Virginia Crosbie is Director of Women2Win, Deputy Chair of Kensington, Chelsea and Fulham Conservatives and the CPF Champion for Social Mobility.

Did you make a New Year resolution? To eat less red meat? Exercise more or drink less? I have a request. Can you make a positive difference to someone else and add mentoring to your list?

January is National Mentoring month in the US, and I hope to introduce it here. Why? Because I would not be where I am now without the help of others, and in particular one special person who made time for me  when I needed it most: as a child.

I know mentoring makes a difference; I experienced it first hand. My grandfather was a miner in Merthyr Tydfil for 47 years, my grandparents lived in a council house, and my Mum worked in a jam factory. In my family it was normal to leave school at 16.

Paul, a local Conservative councillor, sat with me on Monday nights to go through 11+ papers. Thanks to Paul’s encouragement I gained a place at Colchester High School – a leading Grammar school – and became the first person in my family to take A levels and go to University, where I read Microbiology.

Paul taught me the value of hard work and ability, and he inspired me to succeed on my own merit. Those Conservative values have guided my life through a successful career at GlaxoWellcome, where I worked in the production of interferon; UBS, where I was one of its youngest directors; and HSBC, where I won awards as a leading pharmaceutical analyst.

He also taught me to give something back. I now teach maths to disadvantaged adults at the Masbro Centre in Brook Green, giving them the skills to succeed. For me being a Conservative is a way of life. It is about working hard, identifying your skills,  using them to ensure you are successful rather than a burden on society, and then helping those that are less fortunate than yourself.

Most people don’t ever get to thank the people that truly inspired them, but I had that privilege recently when I had the honour of speaking with Bernard Jenkin MP at the Harwich and North Essex Conservative Women’s Group.

It’s the area where I grew up. I spoke about my early life and all the people that have helped and supported me. I spoke about my job training dolphins, what it was like standing as the Parliamentary Candidate in Rhondda, and how I now arrange ‘Make It Your Business’ entrepreneur events for my Grenfell community. Sitting in the front row with tears streaming down his face sat Paul, the Conservative councillor who changed my life. In the spirit of full disclosure – I cried too.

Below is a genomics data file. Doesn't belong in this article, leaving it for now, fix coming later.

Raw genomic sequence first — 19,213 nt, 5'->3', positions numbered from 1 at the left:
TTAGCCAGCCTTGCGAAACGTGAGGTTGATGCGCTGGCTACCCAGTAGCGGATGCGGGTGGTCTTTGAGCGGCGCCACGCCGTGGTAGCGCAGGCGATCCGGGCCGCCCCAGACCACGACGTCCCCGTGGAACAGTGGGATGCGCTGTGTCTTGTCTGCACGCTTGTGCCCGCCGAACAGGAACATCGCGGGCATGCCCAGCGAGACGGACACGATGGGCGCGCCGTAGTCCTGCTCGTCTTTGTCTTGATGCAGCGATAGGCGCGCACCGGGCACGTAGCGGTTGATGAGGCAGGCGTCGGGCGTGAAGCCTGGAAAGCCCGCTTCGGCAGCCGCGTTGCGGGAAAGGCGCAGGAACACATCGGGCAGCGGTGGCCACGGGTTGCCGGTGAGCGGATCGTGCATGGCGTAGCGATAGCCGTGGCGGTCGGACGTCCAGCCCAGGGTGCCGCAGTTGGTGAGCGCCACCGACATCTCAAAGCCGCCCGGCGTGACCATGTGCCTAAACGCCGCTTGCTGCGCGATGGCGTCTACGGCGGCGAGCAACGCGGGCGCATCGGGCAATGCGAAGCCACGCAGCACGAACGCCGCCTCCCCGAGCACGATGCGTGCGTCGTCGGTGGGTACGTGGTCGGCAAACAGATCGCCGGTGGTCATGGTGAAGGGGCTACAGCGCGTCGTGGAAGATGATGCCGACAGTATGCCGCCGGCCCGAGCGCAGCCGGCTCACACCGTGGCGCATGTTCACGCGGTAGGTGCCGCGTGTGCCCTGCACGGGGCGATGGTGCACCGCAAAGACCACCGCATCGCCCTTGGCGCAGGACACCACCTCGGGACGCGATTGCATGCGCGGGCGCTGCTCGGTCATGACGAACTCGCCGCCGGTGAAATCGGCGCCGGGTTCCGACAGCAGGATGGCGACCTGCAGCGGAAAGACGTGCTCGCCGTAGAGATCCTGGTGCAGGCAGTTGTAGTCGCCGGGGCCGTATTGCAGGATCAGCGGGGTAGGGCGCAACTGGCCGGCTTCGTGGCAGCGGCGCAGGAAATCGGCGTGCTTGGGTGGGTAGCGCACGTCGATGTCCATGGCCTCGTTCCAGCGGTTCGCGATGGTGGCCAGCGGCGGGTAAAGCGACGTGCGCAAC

I am privileged to live in Kensington. It’s a great community, a place of exciting contrasts that draw people to live and work here. The average annual salary is £123,000 – the highest in the UK – and yet there is an 11-year life expectancy gap between the north and the south of the borough. I live next to Notting Dale ward, which is ranked as one of the most deprived wards in the country. Grenfell Tower stands in this ward.

The Grenfell tragedy will always cast a shadow over our community. I realised early on that we had to work together to give the residents of the Tower hope, and was intent on providing mentoring and support. People would ask me ‘How can I help?’ and I would reply: “Open up your address book – speak to your work about having a Grenfell summer student”. Over the summer of 2017 I arranged work placements for students from the Grenfell community with City banks, PR companies, local businesses… and even Number Ten!

Supporting young adults has enhanced my life in so many ways. I have made life-long friends and learned about many different businesses, from gardening to yoga to teaching Spanish and Ghanaian textiles. I play a real part in my community and I am excited about helping shape its future. Talibah, one of my former mentees, said: “Virginia believed in me. She encouraged me and supported me and dragged me. Now I have my own textile business and it is me who is encouraging other women to develop their talents.”

Mentoring has taught me to listen, to work with people where they are, to work out their needs, and to work to add value to their lives. It has also helped me to develop as a teacher. It takes passion and strength to run a classroom, imagination and humour to keep students motivated, and empathy and patience to provide useful feedback.

A mentor changed my life and gave me access to opportunities that have enriched and shaped my journey. I want others to have the support I had at a critical time. If you are reconsidering your New Year resolution – or the decision not to make one – please think about mentoring a disadvantaged, talented young adult.

Reach out and find someone that can’t find you: local schools, youth groups, or charities are a great place to start. Together let’s make January mentoring month in the UK – and make some people cry.